A name is not reason for confusion
In a decision of the UKIPO (O/219/18, HARRY GORDON’S BAR and HARRY GORDONS (Opposition), 5th April 2018), the IPO found in favour of retailer Selfridges, allowing the registration of its trade mark applications for HARRY GORDON’S BAR and HARRY GORDONS.
In May 2013, Selfridges applied for the above trade marks covering classes 29, 30, 32, 33 and 43 for goods including alcohol and services for providing drinks.
In August 2013, Harry’s New York Bar filed a notice of opposition against all of the goods and services in both applications. The Opponent argued that the use of the name HARRY in Selfridges’ trade marks resulted in similarities with its earlier marks HARRY’S, HARRY’S BAR and HARRY’S NEW YORK BAR, which it claims were first used in Paris in 1911.
The Opponent submitted that its bars can be found in luxury hotels that would be visited by the same sort of people who frequent Selfridges’ store on London’s Oxford Street. Therefore, use of the mark in such a prestigious establishment would “ride on the coat tails” of its existing reputation.
Selfridges rejected these claims, stating that its bar was named after the retailer’s founder, Harry Gordon Selfridge, and inspired by the popular TV series, Mr Selfridge, about his life.
Comparison of marks
The IPO said that, as all the marks at issue began with the name HARRY, there was an inevitable degree of visual and aural similarity – however, only to a medium degree for HARRY GORDONS and to a slightly higher than medium degree for HARRY GORDON’S BAR.
The conceptual similarity was found to be low because the Opponent’s HARRY’S BAR trade mark indicates that the bar is owned or operated by somebody called Harry, giving no reference to a surname. Meanwhile, Selfridges’ trade marks refer to a specific individual, namely a HARRY whose surname is GORDON, or the particular individual Harry Gordon Selfridge.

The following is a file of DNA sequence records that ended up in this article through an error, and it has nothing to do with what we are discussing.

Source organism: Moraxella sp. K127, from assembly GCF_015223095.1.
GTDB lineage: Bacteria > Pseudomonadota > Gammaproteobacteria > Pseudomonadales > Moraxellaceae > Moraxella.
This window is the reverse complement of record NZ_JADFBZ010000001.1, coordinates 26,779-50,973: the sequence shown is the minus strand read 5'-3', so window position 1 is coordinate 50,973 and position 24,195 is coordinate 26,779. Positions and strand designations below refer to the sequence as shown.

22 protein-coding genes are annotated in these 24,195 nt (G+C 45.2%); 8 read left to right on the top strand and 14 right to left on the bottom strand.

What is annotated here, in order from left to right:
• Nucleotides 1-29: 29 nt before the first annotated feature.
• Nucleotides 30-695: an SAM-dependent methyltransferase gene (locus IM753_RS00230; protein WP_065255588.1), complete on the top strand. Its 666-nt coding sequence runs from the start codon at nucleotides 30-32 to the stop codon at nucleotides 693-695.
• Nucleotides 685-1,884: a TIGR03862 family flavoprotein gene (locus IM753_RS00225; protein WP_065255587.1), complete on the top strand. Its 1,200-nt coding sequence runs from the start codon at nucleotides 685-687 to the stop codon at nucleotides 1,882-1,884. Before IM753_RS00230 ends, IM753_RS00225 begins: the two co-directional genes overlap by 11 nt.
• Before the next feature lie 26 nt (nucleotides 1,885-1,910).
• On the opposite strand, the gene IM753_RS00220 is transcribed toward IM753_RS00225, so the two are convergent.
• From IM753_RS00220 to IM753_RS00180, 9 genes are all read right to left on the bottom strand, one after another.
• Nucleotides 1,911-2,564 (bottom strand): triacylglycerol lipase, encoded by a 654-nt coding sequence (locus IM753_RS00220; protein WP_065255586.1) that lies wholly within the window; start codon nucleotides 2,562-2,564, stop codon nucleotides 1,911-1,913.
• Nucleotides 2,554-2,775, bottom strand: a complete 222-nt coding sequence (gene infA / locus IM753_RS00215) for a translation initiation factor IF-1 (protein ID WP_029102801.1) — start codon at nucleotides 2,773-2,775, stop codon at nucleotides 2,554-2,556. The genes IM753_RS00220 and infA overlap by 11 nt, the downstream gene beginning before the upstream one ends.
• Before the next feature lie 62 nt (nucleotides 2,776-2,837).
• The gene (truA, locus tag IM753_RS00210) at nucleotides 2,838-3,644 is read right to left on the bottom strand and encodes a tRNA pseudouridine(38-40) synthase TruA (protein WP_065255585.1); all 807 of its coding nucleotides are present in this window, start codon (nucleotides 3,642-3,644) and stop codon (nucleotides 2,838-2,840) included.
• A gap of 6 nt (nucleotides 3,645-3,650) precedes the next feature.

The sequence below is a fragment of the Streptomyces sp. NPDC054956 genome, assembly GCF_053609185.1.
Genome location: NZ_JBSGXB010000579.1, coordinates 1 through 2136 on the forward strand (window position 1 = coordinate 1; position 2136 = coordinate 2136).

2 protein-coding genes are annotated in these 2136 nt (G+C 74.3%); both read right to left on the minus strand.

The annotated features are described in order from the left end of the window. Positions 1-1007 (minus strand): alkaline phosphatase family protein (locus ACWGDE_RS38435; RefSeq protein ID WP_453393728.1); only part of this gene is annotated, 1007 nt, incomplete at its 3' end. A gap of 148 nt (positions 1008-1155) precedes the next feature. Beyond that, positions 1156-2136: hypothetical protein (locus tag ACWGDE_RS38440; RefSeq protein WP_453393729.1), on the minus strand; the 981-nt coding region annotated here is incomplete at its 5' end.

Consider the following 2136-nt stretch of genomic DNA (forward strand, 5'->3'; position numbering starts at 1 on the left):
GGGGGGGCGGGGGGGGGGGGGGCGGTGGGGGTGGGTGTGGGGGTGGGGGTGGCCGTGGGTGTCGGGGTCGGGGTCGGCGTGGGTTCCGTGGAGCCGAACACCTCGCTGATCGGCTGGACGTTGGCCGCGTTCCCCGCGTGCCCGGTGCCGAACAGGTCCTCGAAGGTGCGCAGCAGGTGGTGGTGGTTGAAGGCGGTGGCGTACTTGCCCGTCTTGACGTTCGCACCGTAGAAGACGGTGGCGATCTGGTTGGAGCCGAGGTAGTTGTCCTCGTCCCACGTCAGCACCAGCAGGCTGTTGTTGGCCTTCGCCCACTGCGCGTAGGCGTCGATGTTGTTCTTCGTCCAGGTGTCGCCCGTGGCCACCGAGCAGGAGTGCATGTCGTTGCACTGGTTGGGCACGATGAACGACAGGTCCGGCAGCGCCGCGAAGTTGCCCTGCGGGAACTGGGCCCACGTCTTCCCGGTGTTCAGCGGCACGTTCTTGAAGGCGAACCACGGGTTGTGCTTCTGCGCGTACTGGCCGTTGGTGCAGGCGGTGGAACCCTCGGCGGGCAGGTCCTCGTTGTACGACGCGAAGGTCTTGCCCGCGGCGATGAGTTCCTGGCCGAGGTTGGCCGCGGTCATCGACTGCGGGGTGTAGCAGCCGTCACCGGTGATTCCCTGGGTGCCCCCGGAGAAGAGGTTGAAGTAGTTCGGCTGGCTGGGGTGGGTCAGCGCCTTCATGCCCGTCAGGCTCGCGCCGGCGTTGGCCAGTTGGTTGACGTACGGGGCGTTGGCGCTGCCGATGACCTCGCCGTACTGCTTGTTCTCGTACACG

Likelihood of confusion
The IPO stated that consumers are used to distinguishing between names and using them to identify particular undertakings, because it is not uncommon for bars and restaurants to use personal names for their businesses. Therefore, HARRY GORDONS or HARRY GORDON’S BAR would not be perceived as a reconfiguration of HARRY’S BAR. Consequently, the s5(2)(b) claim failed.
The Opponent’s evidence supported use and reputation in the sign HARRY’S NEW YORK BAR, but not HARRY’S BAR, because the differences between the marks were considered sufficient to avoid the public making the necessary link. Even if the Opponent had a reputation for HARRY’S BAR in the EU, its Paris location meant it had not been brought to the attention of a commercially significant part of the UK public. Therefore, the ss5(3) and 5(4)(a) claims failed.
The opposition failed in respect of all of the grounds pleaded by the Opponent, and it was ordered to pay Selfridges £2,200.
Although there is nothing objectionable about businesses using personal names per se, small differences and conceptual variations between name marks can often be sufficient to avoid the risk of likelihood of confusion.
- While names are, in most cases, perfectly acceptable as trade marks, they often do not result in the most distinctive of marks
- Small differences and conceptual variations between similar name marks can be sufficient to rule out overall similarity
Amelia Skelding 22 May 2019